These deciduous, tall-growing trees are natives of China and India. They are commonly known as Trees of Heaven, Chinese Sumachs and Paradise Trees. These trees grow quickly and in many types of soil and climates. They are very resistant to diseases and pests and are suitable for growing in cities. The most popular kind is A. altissima. This variety can grow from 50 to 100 feet high. It has large, pinnate leaves, 1½ to 3 feet long, alternately arranged on the branches, which open a reddish color in the spring. The leaves consist of 11 to 31, ovate to lance-shaped leaflets that are smooth and dark green above, paler beneath. The leaves have a foul odor when crushed. Male and female flowers are borne on separate trees. They are greenish colored. The female flowers are followed by 6- to 12-inch clusters of winged, yellow to orange-red fruits. A variety of A. altissima, erythrocarpa, has brilliant red seed clusters that persist on the branches even after the leaves have fallen. Female trees are preferred over male trees because of their showy seed clusters and because their blossoms lack the offensive odor that the male flowers have. It is also better to have female trees with no male trees around to prevent unwanted seedlings from cropping up.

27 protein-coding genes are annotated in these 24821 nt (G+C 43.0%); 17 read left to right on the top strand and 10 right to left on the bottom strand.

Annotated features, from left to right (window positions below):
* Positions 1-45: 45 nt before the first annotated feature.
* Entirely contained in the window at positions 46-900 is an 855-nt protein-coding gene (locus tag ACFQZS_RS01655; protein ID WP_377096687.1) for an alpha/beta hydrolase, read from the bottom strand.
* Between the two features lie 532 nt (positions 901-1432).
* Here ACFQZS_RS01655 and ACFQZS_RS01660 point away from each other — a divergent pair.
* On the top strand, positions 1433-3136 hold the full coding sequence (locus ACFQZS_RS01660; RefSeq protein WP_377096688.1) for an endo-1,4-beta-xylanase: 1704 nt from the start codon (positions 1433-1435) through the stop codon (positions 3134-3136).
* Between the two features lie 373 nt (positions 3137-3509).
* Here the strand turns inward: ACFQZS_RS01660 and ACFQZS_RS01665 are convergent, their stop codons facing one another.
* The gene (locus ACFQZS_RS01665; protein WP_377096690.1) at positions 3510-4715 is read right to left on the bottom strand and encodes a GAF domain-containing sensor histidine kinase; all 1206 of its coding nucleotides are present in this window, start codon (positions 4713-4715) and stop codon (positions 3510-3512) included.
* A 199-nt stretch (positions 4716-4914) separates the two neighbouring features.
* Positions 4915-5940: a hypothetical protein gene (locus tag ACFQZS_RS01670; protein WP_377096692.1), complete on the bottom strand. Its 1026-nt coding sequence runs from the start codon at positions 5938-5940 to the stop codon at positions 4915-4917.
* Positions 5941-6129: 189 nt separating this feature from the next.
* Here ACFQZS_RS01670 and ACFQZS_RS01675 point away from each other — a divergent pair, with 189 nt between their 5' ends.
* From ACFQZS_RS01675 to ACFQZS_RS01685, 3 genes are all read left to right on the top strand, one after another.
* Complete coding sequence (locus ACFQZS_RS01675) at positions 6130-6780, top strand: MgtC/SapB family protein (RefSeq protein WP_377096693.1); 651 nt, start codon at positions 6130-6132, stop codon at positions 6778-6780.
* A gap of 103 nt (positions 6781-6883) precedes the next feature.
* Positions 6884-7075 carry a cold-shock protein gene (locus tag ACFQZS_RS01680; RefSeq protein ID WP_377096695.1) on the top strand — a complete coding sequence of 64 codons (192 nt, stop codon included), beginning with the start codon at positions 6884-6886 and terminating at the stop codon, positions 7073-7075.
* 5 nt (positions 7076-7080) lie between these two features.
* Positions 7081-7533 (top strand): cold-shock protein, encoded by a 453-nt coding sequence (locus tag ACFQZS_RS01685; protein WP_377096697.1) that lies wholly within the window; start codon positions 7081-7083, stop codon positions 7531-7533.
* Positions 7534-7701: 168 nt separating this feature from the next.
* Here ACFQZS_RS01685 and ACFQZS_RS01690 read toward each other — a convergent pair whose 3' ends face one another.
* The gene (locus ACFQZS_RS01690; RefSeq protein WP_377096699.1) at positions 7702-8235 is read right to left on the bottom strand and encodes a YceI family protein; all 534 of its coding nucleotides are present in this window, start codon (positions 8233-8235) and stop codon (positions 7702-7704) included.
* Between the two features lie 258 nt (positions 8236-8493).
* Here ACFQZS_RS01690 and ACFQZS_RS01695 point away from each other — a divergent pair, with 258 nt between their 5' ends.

Paradise Trees will flourish in just about every kind of soil and light conditions. Underground shoots should immediately be cut as soon as they appear. Pruning should be done in the winter; it consists of removing crowded branches and keeping the main shoot of each tree clear of other branches or shoots.
Paradise Trees self-sow readily. To prevent this, don't grow male trees nearby. They can easily be increased by root cuttings. In early spring, roots should be dug up and thin pieces (the size of a knitting needle), 2 or 3 inches long, should be cut. Place these in a flat of sandy soil in a cold frame or insert in them in sandy soil outdoors.